3 Principles for Voice-over

From the book ‘ E-learning and the Science of Instruction ‘ by Ruth Clark and Richard Meyer . Three principles can be derived for the use of audio . Voiceover in e-learning. The modality principle is a big name for something simple. This is about reducing the cognitive load. If students have to read something as well as look at a moving image, their attention is divided and they are forced to work harder, which ultimately  Papua New Guinea B2B List does not benefit learning. So if the focus is on the screen in terms of visual information (video or graphic elements), it is a good idea to use a voice over instead of written text.

2. The Redundancy Principle

According to the redundancy principle, it does not work well to have the voice-over verbalize the text, in other words: literally pronounce the text that can also Papua New Guinea B2B List  be read. This would actually diminish a learner’s ability to take in everything. So if you want to use the written and spoken word on the screen at the same time, you need a good reason. It can work if you need to put extra emphasis on something, but stick to a short text. If the e-learning contains a lot of text that really needs to be read, try to summarize it in bullet points or summaries, and then let the voice-over provide an overview.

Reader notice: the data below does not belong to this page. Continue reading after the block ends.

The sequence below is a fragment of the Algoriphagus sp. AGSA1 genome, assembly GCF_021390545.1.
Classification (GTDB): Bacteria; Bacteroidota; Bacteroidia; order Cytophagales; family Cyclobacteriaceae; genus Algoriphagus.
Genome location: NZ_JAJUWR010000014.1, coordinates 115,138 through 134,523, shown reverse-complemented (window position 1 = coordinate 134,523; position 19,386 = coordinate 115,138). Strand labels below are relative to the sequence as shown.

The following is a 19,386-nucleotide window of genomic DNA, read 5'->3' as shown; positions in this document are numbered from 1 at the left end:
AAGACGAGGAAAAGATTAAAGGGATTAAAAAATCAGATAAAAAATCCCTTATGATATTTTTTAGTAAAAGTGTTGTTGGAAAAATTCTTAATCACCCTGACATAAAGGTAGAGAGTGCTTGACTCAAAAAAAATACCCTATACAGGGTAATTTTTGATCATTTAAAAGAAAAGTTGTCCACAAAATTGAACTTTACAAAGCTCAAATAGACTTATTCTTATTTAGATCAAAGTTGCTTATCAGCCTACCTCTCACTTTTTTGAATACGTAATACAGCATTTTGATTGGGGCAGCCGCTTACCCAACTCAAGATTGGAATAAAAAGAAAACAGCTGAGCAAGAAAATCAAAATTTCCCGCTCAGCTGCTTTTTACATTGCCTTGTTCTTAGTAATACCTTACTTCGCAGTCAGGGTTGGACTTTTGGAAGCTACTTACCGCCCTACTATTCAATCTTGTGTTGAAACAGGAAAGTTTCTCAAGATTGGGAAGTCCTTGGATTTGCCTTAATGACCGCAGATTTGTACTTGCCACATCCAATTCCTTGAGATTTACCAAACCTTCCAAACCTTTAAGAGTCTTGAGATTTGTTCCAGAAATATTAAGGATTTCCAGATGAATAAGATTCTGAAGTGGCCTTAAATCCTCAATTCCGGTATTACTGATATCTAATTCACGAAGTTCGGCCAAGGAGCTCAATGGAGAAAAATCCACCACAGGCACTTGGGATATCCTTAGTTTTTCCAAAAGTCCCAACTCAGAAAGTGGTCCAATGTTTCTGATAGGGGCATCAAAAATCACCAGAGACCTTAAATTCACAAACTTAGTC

3. The contiguity principle

The point here is that you have to hear the voice-over at the  same time as the image. The narrator or voiceover describes a procedure while the video shows its demonstration. So not after or before, because that only creates an extra load on the working memory. It sounds logical and simple, but it is important to keep in mind.

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